If you've never had to fire someone before, consider yourself lucky. Letting an employee go is one of the toughest things you'll ever have to do as a manager, but sometimes, these situations become unavoidable. If your company is downsizing, or you have an employee whose work isn't up to snuff, then you'll need to step up and have that difficult but necessary conversation. Here's how to approach it.
1. Be kind, yet firm
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Learning that you're being let go, whether due to your own poor performance or circumstances outside your control, is never easy, so when you break the news to your employee, aim to be as sympathetic as possible. At that same time, be firm in your language so that there's no confusion as to whether the matter is up for debate.
Keep in mind that your employee might beg you to reconsider, but if the matter is out of your hands (such as in the case of downsizing), simply state that there's nothing you can do. If your employee is being let go due to something he did (or didn't do, such as work hard enough) but you've already made your decision, stick with it.
2. Expect a strong reaction -- and maybe some tears
Most workers won't take kindly to the news that they're out of a job, so be prepared for some serious backlash. You might have an employee who responds with strong, or even foul, language, or another who breaks down and cries in your office -- so know how to deal with both ends of the spectrum. If an employee is angry, but not at you personally (such as in the case of a companywide layoff), you might allow him some leeway in venting. But if you start to feel personally attacked, you may want to call in HR before things escalate.
As far as your criers go, give them some time to catch their breath, and do your best to offer encouraging words. If you're dealing with a layoff situation, you might offer to serve as a professional reference for the person being let go, provided this doesn't violate your company's policy. Will that make things totally better? No. But it might help soften the blow.
3. Have reasonable expectations if your employee isn't leaving right away
Though people who are fired are typically asked to pack up their desks and leave on the spot, those who get laid off due to no fault of their own are often given anywhere from a few days to a few weeks of notice. If you're dealing with the latter scenario, don't expect that employee to do the best of jobs during his or her final days at your company -- and don't give them a hard time for it, either. In fact, you'd be wise to map out a list of tasks you'd like that employee to complete during their final days or weeks on the job and present that during your discussion. This way, they understand what's expected of them.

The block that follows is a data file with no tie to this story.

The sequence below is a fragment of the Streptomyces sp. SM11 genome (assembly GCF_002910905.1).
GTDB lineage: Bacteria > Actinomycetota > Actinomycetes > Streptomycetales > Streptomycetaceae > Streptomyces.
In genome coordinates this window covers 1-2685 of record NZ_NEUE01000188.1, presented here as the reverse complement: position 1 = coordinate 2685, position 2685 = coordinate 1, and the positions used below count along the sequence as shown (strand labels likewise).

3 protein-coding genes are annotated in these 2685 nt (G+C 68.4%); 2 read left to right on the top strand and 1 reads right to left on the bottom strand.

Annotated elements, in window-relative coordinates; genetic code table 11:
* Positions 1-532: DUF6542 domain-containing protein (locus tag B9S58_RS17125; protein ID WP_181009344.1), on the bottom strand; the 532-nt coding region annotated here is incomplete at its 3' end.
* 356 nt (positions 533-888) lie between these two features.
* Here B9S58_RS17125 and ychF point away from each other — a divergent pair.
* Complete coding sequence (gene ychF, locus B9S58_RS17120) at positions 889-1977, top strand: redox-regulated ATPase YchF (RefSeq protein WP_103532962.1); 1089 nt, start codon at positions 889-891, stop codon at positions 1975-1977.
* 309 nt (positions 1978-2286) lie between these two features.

At the same time, you'll need to prepare for the possibility that that employee won't want to work another few days or weeks, but rather, will ask to leave on the spot. If it's a less essential worker, you may want to agree without an argument. If that's not the case, then you'll need to be prepared with ways to motivate them to stay on and wrap things up. Allowing that person to work from home, for example, might do the trick.
Another thing: If you're going to lay off an employee but ask that they stay on a bit longer, either have that conversation at the very end of the workday or allow that employee to go home for the day immediately after your chat. To expect that person to march back over to their desk and keep plugging away is downright unreasonable -- and, frankly, a little heartless.
Though it's better to be the one doing the firing as opposed to getting fired, dealing with that situation from a manager perspective is difficult nonetheless. Follow these tips, and with any luck, the hard conversation you're about to have will go as smoothly as it possibly can.
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